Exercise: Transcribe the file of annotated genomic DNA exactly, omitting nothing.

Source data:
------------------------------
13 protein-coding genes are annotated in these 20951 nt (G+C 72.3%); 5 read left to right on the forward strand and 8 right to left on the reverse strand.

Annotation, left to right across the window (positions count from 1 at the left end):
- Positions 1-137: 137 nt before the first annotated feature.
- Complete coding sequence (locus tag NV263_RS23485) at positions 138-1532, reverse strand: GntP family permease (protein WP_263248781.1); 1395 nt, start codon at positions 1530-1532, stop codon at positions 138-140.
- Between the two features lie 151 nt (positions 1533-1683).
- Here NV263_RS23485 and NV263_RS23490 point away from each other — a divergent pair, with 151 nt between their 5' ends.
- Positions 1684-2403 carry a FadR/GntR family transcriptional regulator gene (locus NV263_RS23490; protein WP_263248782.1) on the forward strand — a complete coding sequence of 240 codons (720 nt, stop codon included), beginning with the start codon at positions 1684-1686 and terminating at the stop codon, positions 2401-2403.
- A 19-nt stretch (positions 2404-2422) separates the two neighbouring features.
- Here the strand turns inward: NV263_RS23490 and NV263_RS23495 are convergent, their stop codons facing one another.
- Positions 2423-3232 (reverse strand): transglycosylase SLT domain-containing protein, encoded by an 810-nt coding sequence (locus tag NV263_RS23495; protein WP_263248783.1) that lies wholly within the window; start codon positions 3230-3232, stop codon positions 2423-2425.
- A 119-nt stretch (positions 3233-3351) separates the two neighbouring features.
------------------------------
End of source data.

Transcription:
13 protein-coding genes are annotated in these 20951 nt (G+C 72.3%); 5 read left to right on the forward strand and 8 right to left on the reverse strand.

Annotation, left to right across the window (positions count from 1 at the left end):
- Positions 1-137: 137 nt before the first annotated feature.
- Complete coding sequence (locus tag NV263_RS23485) at positions 138-1532, reverse strand: GntP family permease (protein WP_263248781.1); 1395 nt, start codon at positions 1530-1532, stop codon at positions 138-140.
- Between the two features lie 151 nt (positions 1533-1683).
- Here NV263_RS23485 and NV263_RS23490 point away from each other — a divergent pair, with 151 nt between their 5' ends.
- Positions 1684-2403 carry a FadR/GntR family transcriptional regulator gene (locus NV263_RS23490; protein WP_263248782.1) on the forward strand — a complete coding sequence of 240 codons (720 nt, stop codon included), beginning with the start codon at positions 1684-1686 and terminating at the stop codon, positions 2401-2403.
- A 19-nt stretch (positions 2404-2422) separates the two neighbouring features.
- Here the strand turns inward: NV263_RS23490 and NV263_RS23495 are convergent, their stop codons facing one another.
- Positions 2423-3232 (reverse strand): transglycosylase SLT domain-containing protein, encoded by an 810-nt coding sequence (locus tag NV263_RS23495; protein WP_263248783.1) that lies wholly within the window; start codon positions 3230-3232, stop codon positions 2423-2425.
- A 119-nt stretch (positions 3233-3351) separates the two neighbouring features.